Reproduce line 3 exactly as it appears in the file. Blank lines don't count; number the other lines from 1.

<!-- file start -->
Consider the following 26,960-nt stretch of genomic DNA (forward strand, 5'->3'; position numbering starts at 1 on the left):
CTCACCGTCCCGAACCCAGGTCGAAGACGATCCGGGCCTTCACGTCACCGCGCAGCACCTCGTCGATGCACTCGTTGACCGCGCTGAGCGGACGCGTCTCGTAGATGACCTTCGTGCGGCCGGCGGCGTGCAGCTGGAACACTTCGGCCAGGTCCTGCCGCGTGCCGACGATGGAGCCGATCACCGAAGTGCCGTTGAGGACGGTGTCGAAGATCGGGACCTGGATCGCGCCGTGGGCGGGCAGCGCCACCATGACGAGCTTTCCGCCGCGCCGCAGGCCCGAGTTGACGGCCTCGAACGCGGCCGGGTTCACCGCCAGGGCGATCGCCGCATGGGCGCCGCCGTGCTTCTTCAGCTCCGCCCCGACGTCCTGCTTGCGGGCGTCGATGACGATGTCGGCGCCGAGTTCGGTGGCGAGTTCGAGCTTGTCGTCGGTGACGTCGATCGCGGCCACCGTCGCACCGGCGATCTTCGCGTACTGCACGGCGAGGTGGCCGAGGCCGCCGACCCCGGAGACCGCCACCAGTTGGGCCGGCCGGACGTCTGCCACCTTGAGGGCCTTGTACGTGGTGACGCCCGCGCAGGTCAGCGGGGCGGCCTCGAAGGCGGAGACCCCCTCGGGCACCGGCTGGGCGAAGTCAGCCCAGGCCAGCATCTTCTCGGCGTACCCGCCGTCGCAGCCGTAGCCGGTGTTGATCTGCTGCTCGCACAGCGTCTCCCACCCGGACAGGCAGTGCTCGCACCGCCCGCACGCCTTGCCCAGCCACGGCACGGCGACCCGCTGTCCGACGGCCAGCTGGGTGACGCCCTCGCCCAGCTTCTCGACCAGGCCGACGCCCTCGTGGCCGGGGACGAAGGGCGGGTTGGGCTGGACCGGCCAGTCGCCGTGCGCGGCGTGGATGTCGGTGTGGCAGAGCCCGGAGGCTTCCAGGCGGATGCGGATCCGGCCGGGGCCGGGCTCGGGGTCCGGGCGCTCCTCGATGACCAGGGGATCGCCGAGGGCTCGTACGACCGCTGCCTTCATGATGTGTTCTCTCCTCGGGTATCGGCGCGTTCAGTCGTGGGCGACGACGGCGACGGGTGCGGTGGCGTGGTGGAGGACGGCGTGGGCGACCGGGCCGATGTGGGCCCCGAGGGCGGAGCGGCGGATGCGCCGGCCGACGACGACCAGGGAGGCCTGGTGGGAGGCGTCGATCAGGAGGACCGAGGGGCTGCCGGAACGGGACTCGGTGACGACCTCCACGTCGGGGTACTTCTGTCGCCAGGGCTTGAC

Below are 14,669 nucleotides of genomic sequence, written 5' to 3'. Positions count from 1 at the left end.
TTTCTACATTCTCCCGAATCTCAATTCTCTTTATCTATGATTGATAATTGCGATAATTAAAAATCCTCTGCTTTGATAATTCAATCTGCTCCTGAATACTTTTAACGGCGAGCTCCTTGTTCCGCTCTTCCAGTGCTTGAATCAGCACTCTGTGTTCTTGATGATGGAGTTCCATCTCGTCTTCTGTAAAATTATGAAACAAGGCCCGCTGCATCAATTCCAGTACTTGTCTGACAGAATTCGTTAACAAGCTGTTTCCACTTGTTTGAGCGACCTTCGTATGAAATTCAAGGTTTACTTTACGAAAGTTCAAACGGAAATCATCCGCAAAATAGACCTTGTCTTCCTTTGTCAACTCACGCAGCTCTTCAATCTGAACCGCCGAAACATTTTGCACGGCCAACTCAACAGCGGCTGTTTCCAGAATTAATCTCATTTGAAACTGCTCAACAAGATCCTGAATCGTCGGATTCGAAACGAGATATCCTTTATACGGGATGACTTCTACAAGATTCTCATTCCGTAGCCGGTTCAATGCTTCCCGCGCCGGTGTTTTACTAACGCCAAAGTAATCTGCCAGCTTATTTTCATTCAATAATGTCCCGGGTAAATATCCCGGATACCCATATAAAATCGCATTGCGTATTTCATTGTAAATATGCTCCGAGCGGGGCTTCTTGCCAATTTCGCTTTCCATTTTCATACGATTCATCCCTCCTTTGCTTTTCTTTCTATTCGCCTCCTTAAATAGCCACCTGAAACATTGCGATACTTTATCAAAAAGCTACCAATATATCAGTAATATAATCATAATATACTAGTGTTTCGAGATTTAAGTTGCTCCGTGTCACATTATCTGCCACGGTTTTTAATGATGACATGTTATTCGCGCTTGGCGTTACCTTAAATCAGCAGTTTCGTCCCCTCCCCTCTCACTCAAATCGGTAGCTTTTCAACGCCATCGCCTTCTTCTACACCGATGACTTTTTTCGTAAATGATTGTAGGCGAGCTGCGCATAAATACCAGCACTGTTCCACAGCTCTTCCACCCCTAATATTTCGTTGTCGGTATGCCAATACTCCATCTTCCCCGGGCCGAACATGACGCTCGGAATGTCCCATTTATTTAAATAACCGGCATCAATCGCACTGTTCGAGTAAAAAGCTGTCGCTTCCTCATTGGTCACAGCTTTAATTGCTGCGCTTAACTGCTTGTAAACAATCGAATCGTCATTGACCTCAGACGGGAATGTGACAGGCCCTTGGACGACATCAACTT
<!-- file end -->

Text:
Below are 14,669 nucleotides of genomic sequence, written 5' to 3'. Positions count from 1 at the left end.